I hate getting gifts.
Giving gifts is great, but receiving them from others? No thanks.
It’s not that I don’t want the gift itself. It’s just that I immediately feel guilty. I feel a strong urge to somehow make it up to the giver. No amount of thank-you’s are enough. Maybe offer them a hug? A similar gift? My firstborn child? It seems nothing is sufficient to express my gratitude, so my next impulse is to simply not accept the gift. They insist, I insist, they insist again and ultimately I’m awkward around them until time has erased the guilty feelings.
You can imagine my discomfort when St. John Paul the Great’s Theology of the Body — which I embrace wholeheartedly — referred to the posture of “active receptivity” as an important part of the feminine genius.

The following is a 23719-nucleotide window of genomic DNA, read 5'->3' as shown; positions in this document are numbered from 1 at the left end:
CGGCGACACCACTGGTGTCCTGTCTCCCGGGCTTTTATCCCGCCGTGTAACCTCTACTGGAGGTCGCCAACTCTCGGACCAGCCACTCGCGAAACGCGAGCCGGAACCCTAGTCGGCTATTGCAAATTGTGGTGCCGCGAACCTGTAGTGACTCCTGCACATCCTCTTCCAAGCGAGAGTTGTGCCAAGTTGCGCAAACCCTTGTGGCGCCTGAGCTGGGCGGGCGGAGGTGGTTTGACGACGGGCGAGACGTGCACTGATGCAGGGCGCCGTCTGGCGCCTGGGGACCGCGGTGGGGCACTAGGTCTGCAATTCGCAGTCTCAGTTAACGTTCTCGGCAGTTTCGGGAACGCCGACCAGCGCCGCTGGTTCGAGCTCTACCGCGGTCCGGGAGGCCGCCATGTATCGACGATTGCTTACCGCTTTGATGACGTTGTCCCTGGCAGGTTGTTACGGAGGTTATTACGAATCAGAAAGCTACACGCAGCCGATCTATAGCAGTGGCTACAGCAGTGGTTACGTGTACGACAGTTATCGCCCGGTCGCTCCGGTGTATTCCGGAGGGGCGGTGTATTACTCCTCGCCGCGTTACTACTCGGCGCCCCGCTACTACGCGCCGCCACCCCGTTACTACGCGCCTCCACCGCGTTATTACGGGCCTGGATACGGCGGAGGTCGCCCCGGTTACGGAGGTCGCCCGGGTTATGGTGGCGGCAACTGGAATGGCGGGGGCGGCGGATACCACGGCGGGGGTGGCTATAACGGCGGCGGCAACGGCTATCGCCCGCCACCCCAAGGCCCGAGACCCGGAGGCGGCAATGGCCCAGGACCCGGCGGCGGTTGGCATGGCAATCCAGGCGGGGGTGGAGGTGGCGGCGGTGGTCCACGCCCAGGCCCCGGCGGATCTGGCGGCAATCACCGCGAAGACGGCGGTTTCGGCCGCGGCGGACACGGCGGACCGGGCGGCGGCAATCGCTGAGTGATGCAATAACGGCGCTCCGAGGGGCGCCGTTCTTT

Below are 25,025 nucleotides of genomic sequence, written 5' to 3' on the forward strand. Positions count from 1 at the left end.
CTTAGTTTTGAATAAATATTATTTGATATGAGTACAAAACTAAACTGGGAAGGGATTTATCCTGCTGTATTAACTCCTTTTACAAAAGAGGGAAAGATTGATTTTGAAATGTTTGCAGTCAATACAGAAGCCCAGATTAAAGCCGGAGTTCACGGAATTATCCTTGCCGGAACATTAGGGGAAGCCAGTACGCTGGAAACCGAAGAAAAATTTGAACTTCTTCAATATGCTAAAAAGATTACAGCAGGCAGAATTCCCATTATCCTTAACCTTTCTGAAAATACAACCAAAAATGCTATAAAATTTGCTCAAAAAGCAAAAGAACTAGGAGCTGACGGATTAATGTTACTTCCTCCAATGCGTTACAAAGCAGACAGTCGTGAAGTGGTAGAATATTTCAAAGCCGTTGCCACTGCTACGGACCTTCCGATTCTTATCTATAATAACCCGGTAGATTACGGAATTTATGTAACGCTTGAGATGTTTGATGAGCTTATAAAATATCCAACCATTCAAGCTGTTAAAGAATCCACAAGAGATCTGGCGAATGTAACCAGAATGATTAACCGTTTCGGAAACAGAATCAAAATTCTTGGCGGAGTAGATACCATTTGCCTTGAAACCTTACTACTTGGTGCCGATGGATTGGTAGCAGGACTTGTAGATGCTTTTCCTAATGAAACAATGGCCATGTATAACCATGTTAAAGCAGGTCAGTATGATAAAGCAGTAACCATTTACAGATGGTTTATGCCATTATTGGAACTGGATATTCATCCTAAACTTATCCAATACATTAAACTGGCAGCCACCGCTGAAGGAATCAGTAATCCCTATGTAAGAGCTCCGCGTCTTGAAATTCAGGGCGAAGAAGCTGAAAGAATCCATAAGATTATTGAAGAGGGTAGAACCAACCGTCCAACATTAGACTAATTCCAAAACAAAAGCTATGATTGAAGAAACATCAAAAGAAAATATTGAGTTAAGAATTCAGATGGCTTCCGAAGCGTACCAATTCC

Through a chain of little graces, God led me to a realization: receiving is itself a gift given.
Here’s what I mean:
If I’d brought home the perfect souvenir for a friend, I’d be hurt and let down if they refused to accept the gift. When we give gifts, we put a part of ourselves on the line, too. As the cliche points out, it’s not so much about the item, but the intention. All the excitement of making them happy would be shattered by their rejection, which ultimately feels like a rejection of me.
It follows, then, that no matter how uncomfortable I am when someone hands me a gift, I must also consider that I’m holding a part of them.
Swallowing my feelings of discomfort and making space for them to joyfully give is difficult. It’s a sacrifice for me. It’s an active decision to put their heart before my own feelings. It’s…self-gift.
The adage “in giving we receive” is true in part because, as TOB has taught me, in receiving we also give.
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